The purpose of all this is to induce the sovereign power to cough up a more explicit version of the meta-mandate, so we know whether we really have to supplicate before “Women’s Studies” or whether, in fact, unbeknownst to us, we might in fact be violating some higher meta-mandate in doing so. The failure or refusal to issue such a version will be, in effect, a map of informal power relations, which will inform our next query regarding the instructions. If some higher power doubles down and makes the meta-mandate more explicit, the result will be more power division, subversion and confusion (lots of people who thought they were following and enforcing the meta-mandate will discover their relation to the power center is rather different). Reactionary politics derives from this approach ever more detailed maps of the power sprawl that constitutes contemporary disorder and a model of disciplined attempts at securing power. We can keep asking the Inquisition to tell us how to obey until it collapses under the weight of its various power centers’ continual outsourcing of their respective subversions of each other (not that we ever aim for such a collapse!). The method is to ask for instructions in such a manner as to actually provide instructions for the installation of genuine sovereignty. It would be necessary to be high profile enough to attract freethinkers and members of the elite who despair of maintaining their privileges and would prefer truncated privileges in exchange for certainty, while being low profile enough to not become a prime target of the Inquisition. This adds up to being a secondary, or tertiary, target—clearly indigestible but not immediately threatening.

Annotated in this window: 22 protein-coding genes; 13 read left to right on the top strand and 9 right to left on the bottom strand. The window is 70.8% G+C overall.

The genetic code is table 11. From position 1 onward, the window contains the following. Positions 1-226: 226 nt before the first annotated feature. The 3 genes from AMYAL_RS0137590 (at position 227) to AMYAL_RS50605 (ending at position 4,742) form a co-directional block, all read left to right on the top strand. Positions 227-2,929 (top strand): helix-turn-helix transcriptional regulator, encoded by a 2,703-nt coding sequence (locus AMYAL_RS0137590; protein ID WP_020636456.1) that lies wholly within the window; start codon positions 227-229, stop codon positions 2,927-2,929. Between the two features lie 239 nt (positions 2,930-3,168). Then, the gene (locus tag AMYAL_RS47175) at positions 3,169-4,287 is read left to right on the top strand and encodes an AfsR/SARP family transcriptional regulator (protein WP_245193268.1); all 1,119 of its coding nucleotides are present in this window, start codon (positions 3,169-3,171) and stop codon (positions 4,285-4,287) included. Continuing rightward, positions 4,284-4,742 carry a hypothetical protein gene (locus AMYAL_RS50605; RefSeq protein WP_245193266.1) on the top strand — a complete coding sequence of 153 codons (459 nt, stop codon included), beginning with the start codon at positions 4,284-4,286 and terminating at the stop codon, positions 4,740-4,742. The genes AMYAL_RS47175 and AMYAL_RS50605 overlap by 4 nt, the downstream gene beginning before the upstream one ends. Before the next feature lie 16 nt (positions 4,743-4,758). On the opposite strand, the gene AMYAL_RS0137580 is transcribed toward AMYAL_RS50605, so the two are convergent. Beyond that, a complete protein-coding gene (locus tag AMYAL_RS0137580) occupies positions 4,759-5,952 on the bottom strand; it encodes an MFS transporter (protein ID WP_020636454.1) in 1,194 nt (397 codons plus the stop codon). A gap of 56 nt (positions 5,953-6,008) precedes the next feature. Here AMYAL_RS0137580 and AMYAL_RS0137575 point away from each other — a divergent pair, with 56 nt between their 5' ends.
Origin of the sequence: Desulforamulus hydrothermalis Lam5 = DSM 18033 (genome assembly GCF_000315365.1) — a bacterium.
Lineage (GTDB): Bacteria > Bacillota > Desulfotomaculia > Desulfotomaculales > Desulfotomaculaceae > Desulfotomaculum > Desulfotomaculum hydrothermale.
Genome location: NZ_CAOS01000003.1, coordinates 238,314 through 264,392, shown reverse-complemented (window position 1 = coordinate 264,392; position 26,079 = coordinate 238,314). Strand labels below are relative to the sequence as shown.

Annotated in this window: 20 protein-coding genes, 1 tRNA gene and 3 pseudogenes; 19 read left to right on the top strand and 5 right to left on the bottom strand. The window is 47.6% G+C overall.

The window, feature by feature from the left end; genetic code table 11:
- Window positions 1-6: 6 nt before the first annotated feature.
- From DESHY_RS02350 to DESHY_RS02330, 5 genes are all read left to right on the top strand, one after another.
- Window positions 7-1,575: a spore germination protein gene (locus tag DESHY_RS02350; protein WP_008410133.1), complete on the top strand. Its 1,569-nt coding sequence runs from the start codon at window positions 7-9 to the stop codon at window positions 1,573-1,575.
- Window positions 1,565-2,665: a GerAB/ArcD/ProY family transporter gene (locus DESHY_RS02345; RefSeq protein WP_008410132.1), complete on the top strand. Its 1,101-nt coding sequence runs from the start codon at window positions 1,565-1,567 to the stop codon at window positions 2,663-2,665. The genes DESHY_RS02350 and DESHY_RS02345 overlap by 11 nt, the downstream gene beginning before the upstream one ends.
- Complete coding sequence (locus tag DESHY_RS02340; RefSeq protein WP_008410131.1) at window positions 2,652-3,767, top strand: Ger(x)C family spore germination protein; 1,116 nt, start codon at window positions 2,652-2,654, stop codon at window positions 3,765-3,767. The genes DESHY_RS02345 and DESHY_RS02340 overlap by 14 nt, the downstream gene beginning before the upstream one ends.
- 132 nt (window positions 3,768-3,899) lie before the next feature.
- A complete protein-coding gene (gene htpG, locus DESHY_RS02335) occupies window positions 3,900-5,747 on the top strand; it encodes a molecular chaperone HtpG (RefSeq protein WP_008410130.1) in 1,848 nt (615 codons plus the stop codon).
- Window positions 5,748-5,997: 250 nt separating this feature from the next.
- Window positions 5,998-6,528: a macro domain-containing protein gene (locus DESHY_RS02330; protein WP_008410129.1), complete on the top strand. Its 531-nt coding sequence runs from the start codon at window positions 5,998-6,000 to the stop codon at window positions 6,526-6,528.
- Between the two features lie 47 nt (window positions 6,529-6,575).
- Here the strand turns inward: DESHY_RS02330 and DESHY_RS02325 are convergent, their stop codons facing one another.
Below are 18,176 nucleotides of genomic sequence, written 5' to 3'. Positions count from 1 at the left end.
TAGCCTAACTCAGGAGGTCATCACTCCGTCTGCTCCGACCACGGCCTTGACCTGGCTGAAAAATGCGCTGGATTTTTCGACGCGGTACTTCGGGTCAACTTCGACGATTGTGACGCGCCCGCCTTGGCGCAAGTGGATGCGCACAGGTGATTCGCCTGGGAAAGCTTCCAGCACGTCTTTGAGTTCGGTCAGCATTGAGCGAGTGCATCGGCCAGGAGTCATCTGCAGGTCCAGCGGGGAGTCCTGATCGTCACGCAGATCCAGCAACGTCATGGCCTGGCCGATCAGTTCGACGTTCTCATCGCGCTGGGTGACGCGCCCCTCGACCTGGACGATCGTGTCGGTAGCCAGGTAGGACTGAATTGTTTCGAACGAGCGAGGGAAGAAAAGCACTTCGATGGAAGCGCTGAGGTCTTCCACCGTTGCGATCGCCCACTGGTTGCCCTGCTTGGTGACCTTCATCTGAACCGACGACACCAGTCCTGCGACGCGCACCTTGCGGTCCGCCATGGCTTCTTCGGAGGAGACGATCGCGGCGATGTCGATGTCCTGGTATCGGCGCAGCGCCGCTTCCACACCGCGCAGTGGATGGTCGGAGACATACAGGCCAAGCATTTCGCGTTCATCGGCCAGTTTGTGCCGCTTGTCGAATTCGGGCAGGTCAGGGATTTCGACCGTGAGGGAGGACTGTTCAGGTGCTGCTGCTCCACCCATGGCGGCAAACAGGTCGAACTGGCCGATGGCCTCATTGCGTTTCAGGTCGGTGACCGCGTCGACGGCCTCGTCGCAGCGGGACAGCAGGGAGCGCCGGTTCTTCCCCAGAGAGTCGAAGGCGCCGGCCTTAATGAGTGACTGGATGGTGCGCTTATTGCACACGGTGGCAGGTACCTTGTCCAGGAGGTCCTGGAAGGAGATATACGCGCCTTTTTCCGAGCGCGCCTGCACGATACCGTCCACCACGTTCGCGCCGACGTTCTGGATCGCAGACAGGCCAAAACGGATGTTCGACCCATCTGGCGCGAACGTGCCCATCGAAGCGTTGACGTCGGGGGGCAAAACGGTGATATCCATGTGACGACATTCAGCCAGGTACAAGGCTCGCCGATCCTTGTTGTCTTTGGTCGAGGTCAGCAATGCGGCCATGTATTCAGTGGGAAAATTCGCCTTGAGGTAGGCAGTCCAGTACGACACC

This approach is different than the “passivism” of some neoreactionaries, and the confrontationalism of the alt-right, while being at odds with neither. Indeed, “requesting instructions for how to properly obey the sovereign” can be dialed up or down, performed literally or with thick irony—to refer back to my brief example, it’s easy to imagine, under the right conditions, an earnest, passionate inquiry into why a discipline focused on recovering the voices of men silenced by feminism might be urgently necessary. Memes can be generated. It is just essential that we never fall back on authorities external to the sovereign order—no reliance on “natural” or “God-given rights,” on “equality” or “justice,” or “self-determination”—we share with the sovereign power the problem of constructing a dead end for the resentments generated by the central power itself, while unconditionally accepting the need for that central power for the sake of civilization. We just want to help that power become more secure, and then more secure, until the instructions it issues anticipate any request we could imagine. In this way we prepare for whatever restart becomes possible.